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Swedish app developers to pay VAT twice

Swedish app developers to pay VAT twice

Published: 01 Oct 2011 10:11 GMT+02:00
Updated: 01 Oct 2011 10:11 GMT+02:00

In a potentially huge blow to Swedish high tech companies, those selling mobile and tablet apps within the EU are set to face a double VAT (moms) hit.

As of October 1st, the Swedish developers will in effect have to pay VAT twice - once within Sweden and a second time in the country where the app is purchased, if they sell the apps via an intermediary like Facebook, the Apple Store or other third parties, according to a report from Sveriges Radio (SR).

The VAT burden could end up being as much as 25 percent, making it very hard for Swedish companies to be competitive, according to developers, especially as these rules do not apply to those in other EU countries.

As a result of the charges there is a danger that uncompetitive Swedish operators will be forced either to move abroad or close down altogether, according to Tommy Palm, CEO of Fabrication Games, while Per Strömbäck who is spokesperson for the computer games association believes it is time for the government to step in and help.

”EU rules say that anyone who sells the goods are liable to pay tax, but who is the seller? Is it the Swedish company, or is the App store? Tax Authorities in Europe say it's App store while the Swedish Tax Agency say it is the app company,” he told SR.

”We want Anders Borg (minister for finance) to put his foot down and decide that this should be an exception and that no Swedish VAT will be charged until the matter is investigated at EU level. Why should Swedish companies get hit?”,he added.

As things stand, Swedish games developers who sell via the App Store will have to pay EU VAT on the revenue from each app, then a commission to Apple of 30 percent and then an extra VAT payment to the Swedish government, making them much less competitive than others in the EU, not forced to pay VAT locally.

With the global industry said to be worth some 190 billion kronor ($28 billion) the EU is planning new directives on how electronic services are taxed in 2015.

The Local/gm (news@thelocal.se)

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Your comments about this article

12:32 October 1, 2011 by Abe L
Typical narrowminded Swedish attitude that everything needs to be taxed through the roof so everyone can stay miserable.

The tax should only be payed in the country of purchase. This is really not an industry Sweden wants to miss out on. It's not like physical products get charged VAT twice when sold through a distributor.
12:37 October 1, 2011 by Keith #5083
This is weird.

First, the commission payment has nothing to do with it, unless you interpret the commission payment as an action made to a 'retail outlet', in which case it is the retail outlet that pays the final VAT. The App Co pays VAT on it's net receipt from the sale of the product to the App Store. In any interpretation of VAT rules it is clearly incorrect for the App Co to pay VAT on the 30% commission it pays the App Store, the App Store pays (or should pay) the VAT on it's re-sale of the product.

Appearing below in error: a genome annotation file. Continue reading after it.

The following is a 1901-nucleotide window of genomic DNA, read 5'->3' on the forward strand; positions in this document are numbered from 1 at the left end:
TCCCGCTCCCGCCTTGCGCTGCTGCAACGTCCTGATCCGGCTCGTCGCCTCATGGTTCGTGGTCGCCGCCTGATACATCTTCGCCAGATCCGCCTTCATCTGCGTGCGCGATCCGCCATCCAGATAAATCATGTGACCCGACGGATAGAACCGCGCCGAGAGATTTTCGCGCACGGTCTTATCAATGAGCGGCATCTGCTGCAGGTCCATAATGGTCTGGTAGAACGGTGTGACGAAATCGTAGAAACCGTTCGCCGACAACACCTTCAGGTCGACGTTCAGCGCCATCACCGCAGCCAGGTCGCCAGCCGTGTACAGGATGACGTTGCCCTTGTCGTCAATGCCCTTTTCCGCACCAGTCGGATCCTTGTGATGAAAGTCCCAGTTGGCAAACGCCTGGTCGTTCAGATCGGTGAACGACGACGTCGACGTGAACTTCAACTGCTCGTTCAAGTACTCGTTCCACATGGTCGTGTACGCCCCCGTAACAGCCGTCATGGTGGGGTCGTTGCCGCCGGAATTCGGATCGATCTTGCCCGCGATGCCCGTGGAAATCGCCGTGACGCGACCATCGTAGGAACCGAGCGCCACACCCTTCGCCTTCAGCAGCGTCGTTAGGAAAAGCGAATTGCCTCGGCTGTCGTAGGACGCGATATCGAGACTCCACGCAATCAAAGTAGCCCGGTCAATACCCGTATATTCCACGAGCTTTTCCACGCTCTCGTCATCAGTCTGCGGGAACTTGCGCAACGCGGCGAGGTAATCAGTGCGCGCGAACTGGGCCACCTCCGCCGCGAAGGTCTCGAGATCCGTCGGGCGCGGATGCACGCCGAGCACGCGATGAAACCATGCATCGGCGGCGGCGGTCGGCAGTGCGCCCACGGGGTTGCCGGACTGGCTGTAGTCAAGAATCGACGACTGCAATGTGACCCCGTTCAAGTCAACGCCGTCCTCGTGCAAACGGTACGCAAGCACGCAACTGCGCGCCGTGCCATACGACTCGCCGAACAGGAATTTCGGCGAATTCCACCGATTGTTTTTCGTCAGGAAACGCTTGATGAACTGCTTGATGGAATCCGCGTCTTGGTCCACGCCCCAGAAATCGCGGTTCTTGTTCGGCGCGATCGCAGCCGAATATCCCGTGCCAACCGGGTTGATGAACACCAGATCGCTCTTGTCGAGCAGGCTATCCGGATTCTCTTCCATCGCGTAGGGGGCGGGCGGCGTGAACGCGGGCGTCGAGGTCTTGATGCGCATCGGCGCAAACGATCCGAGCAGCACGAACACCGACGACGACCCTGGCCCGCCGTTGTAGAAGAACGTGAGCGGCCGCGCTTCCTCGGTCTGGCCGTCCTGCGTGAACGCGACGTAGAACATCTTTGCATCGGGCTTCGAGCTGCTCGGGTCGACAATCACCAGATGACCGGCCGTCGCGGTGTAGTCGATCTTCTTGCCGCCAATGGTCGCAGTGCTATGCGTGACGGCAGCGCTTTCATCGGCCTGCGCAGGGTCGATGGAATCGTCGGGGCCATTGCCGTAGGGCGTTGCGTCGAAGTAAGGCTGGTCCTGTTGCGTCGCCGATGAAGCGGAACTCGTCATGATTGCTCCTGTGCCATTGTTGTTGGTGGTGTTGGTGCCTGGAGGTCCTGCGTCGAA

The seller is the App Store - and the proof of this is that they receive a commission for their marketing of the product. What else would you pay them for????

In UK VAT legislation in the 70's there was a special clause allowing for such a scenario as the VAT calculation on the discounted price (including after commission/sales payments) that is to say the actual net receipt price.
13:52 October 1, 2011 by Opinionfool
VAT is a pyramid scheme with those lower down adding more to the tax bill. Then at the bottom it is the consumer who *pays*; those higher up collecting from down below and offseting what was changed on their consumption, so they only remit the difference to the government. So to say that app developers *pay* twice is a misnomer. They may have to remit taxes to two different places but that isn't the same as paying twice.
14:19 October 1, 2011 by Nemesis
This article is false.

VAT is paid at point of sale, once and once only.

That is the law right across Europe.
14:22 October 1, 2011 by Keith #5083
#Nemesis

Totally agree with your second and third lines.

I think, however, the issue concerns "what is the point of sale" when organised by an

online store who maybe do not collect payment directly.
14:23 October 1, 2011 by robertjmizen
Opinionfool is correct,

VAT, No matter where the sales are made, are legally collected from the customer by Apple. Who then pay the VAT because thats part of the income of their sales. Apple make very little money if any at all (I believe on the 30% they take its something like 1-2% they actually make.)